It’s been a while and I wanted to share my recent dive into an accessibility journey I’m trying.
Most of you will know, I am totally blind and rely on mainly screen readers to navigate my way around technology. I do occasionally use a braille display and I have primarily used a mixture of braille screen input on a touch screen device and dictation.
I’ve used apple devices for almost fourteen years. I have had an iPhone since the first accessible touch screen arrived in 2009. Periodically, I have dabbled with android based Kindle fire tablets which runs a very docked version of android.
Recently, I began to wonder if android has come so far. I reinvested in a kindle tablet, [I much prefer the voices on there when reading my ebooks]. I have to say I was impressed.
The gestures that had frustrated me years ago, were now a lot easier to implement and with multi-finger gestures now available in the android operating system, tasks were much easier to complete.
So, on Tuesday I took delivery of a new Samsung Galaxy S22 phone. I have had a little play with my sister’s with talkback running and was pleasantly surprised.
I have done an unboxing video which I will post in another entry. But I wanted to share my initial thoughts of the device and my first impressions of a deep dive with accessibility for the blind in mind.
Packaging and Unboxing
I was pleased to see that Samsung, like so many other companies are trying to reduce their plastic use in packaging and reduce their carbon footprint. The box is very slim lined and came with just tape keeping the device closed. In the box you get, your phone, a USBC to USBC charging cable, a sim tool and some paperwork which I obviously cannot read. Notably, Samsung, like other companies have ditched the power brick to make the volume of their boxes smaller.
I did need to use google to install my SIM card. Having used iPhones for so long, and not finding the familiar slot either on the sides or top, I was bemused. But a little googling and I discovered it is located at the bottom left edge of the device, next to the charging port.
Sim card installed, I tried to turn the phone on. I think my head was a little confused as the volume buttons re clearly distinctive from one another and I missed the power button altogether.
I eventually got the device turned on, with a little help from seeing AI. And using the volume buttons together, on Talk back came.
Granted, I have used touch devices with a screen reader for so long, I have a good understanding of how to get around a touch screen device. Even though, I have recently set up an amazon device, it was simplified with the ability to preregister through Amazon itself before receiving the device.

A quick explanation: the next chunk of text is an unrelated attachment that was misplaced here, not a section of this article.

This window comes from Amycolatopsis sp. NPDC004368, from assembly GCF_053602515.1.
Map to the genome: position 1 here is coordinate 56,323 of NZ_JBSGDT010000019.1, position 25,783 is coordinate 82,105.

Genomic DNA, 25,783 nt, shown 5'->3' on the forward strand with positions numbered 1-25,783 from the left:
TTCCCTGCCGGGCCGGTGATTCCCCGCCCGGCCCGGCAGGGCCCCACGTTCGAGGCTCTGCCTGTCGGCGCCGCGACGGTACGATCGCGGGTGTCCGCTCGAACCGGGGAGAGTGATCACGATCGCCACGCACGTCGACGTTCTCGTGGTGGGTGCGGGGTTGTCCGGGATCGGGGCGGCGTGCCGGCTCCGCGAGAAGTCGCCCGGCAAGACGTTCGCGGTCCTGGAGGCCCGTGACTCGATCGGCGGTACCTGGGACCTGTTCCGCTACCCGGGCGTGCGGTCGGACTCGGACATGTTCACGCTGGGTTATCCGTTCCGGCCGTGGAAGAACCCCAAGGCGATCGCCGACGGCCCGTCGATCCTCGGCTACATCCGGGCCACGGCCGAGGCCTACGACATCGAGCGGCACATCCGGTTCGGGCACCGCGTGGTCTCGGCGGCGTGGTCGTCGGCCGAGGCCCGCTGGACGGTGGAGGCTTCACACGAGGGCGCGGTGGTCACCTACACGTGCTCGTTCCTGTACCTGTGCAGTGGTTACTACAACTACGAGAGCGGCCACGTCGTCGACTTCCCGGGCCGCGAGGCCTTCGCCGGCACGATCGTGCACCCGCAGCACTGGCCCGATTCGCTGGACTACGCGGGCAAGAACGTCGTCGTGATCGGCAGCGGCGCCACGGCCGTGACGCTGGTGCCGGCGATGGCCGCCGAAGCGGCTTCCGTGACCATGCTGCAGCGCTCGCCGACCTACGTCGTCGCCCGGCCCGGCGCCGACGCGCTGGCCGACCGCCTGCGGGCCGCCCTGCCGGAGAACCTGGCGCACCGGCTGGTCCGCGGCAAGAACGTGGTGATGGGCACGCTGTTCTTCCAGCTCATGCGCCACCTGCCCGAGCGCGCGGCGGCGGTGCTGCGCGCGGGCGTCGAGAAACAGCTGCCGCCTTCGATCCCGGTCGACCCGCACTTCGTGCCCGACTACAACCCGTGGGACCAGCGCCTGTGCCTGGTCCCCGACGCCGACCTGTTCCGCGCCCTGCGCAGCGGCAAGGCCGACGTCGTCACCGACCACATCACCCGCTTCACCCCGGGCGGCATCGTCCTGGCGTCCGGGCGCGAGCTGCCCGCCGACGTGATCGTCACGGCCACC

How Accessible Is set UP?
Over the years, I’ve set up my own phone, family members phones, and many more in between, but I have never set up my own android device. I did know some of the gestures. I also had migrated my passwords and contacts and calendars to my google account from iCloud. The good news is, there is a plethora of options for transferring between operating systems and devices now which is good for anyone considering moving.
I took the talkback tutorial, just to check I could get through the first screens with no problem.
The screen is responsive, the speech clear. It does start up with the Samsung engine which I have now changed to google as I find that voice just a tad better.
Most of the set up process is self explanatory and with basic knowledge easy enough to do. A few pointers from my experience are in regard to the security measures. I would highly recommend you don’t set these up until your phone is up and running. You can absolutely change and add things later. The reason being, passwords being read out-loud, without headphones is off by default and all you hear is “bullet” when trying to input on the keyboard. This would land some into deep water.
I did manage to do it in the end but only through muscle memory of using a touch screen. If you have UsBC headphones, you should be okay to do this task but as you can’t set up bluetooth headphones before this stage in set up, I would leave it until the device is fully set up.
More about security later.
Finding the wifi, setting up bixby, Samsung’s own voice assistant, were all very accessible. And within no time, I was set up and ready to install some apps.
I have to say, this is actually where Samsung blew my brains out. There are five options for security, two of which are biometric, [face detection and finger print]. There is also a pattern, traditional PIN number and a password option.